Thursday will have a great EXECUTIVE SESSION plus many topics during the afternoon to peak your interest.  By the way, the GRAND PRIZE drawing sponsored by our VENDORS promises to be awesome again this year.  To be eligible to win, you will need to visit each booth and have the vendors sign your card.

You won't want to miss Friday morning to hear what OSHA has to say either.

By CLICKING HERE you can pre-register for the conference and download and PRINT the program to show your boss why they can't afford not to send you to this conference this year. There's no better way to face the challenges of 2009!

We look forward to a great conference and hope to see you there!

 
But What Can I do?  
 
 
The other day I heard one of our company's employees ask "What can I do about accident prevention, since I only work here?" Well, we all work here, and presumably we all want our worksite to be as safe and healthful as possible.  That won't happen, though, if we pass the buck.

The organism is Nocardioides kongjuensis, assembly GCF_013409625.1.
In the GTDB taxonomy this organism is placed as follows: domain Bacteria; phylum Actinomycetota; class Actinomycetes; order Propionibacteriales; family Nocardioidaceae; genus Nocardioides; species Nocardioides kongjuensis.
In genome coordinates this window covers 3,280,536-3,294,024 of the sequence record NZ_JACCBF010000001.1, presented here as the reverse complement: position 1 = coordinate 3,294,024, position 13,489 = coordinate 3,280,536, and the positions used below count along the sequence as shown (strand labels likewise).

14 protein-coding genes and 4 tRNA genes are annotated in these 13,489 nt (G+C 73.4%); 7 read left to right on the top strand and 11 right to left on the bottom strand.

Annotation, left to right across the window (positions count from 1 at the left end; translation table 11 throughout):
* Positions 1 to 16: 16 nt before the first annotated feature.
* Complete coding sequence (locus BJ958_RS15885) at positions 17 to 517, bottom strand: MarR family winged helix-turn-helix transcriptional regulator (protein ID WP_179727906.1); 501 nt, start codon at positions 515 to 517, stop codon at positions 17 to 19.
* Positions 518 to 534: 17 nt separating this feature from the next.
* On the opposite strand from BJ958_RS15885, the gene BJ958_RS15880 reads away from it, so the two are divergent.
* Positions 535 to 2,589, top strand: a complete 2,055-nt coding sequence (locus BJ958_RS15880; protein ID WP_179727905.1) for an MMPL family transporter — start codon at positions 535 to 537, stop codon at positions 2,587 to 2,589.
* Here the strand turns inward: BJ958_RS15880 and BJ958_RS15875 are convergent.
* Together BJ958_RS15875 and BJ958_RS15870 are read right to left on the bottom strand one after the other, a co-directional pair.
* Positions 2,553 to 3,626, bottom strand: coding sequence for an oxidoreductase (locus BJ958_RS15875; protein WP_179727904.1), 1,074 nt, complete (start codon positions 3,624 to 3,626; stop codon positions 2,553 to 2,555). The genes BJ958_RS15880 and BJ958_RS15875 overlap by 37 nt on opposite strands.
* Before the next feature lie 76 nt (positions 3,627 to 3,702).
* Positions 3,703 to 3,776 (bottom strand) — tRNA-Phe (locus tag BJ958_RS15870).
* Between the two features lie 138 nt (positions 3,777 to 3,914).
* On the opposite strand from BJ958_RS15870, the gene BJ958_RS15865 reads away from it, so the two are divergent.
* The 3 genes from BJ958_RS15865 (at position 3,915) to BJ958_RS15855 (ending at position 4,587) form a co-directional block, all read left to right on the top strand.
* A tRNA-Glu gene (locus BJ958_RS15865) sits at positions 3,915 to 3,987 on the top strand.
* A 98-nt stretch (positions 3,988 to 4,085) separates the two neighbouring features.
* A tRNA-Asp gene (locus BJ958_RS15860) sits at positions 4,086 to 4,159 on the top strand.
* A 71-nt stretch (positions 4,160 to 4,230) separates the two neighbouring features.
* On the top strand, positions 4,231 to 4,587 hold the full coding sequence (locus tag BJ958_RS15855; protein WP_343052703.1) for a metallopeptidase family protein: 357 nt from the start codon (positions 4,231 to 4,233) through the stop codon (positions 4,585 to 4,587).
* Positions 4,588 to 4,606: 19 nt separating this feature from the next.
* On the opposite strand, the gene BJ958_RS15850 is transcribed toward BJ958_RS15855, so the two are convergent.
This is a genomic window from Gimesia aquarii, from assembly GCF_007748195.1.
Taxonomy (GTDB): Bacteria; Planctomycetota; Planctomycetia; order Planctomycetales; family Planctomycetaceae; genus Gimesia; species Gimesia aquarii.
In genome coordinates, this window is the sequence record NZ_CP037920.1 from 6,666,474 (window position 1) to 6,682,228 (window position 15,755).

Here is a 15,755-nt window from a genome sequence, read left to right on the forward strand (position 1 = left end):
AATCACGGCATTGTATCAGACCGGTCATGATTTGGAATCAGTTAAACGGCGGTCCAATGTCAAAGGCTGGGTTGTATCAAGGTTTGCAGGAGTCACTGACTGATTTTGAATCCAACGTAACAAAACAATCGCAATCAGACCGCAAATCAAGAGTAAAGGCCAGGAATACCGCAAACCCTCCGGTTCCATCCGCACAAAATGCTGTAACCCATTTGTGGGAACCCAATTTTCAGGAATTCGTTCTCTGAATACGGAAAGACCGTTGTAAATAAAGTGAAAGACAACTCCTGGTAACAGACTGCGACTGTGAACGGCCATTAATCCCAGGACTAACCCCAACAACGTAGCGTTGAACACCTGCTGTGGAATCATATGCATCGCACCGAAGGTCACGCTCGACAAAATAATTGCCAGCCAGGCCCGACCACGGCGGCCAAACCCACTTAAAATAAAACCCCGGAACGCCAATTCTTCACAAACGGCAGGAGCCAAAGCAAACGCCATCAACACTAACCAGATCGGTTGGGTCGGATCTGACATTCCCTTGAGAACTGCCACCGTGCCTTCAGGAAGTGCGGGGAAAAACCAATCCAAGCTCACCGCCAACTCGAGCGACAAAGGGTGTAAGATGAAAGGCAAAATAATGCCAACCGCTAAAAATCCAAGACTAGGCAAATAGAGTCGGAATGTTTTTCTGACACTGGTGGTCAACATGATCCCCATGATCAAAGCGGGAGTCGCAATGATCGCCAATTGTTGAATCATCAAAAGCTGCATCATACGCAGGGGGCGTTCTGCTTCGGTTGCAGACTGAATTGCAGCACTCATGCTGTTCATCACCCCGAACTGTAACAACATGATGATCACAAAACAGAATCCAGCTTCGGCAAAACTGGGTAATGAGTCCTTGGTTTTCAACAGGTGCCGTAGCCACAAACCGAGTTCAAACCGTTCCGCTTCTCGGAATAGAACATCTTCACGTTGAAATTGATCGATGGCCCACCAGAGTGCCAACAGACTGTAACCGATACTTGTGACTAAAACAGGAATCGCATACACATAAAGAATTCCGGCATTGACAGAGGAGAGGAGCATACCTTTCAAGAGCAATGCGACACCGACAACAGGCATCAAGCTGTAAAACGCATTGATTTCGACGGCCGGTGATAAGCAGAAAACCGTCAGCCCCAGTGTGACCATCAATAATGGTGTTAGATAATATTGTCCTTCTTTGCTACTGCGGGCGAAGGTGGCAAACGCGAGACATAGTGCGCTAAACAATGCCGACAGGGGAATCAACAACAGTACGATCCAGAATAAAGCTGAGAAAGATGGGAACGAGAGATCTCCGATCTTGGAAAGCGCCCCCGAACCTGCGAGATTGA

In reality there's a great deal that every one of us can do about accident prevention.  It has to do with being continuously alert to possible hazards and following safe work practices and procedures-just the sort of thing we discuss in these talks. 
 
Here are just 10 guidelines to "what I can do" and what each of us can do:
 
1.   Know your job.  Follow all instructions, and if you are not sure of exactly how to carry out an assigned operation, ask your foreman before you begin.
 
2.   Use tools properly.  Select the right ones-the  ones designed for the job.  Be sure they're in good condition.  Put them away when you finish.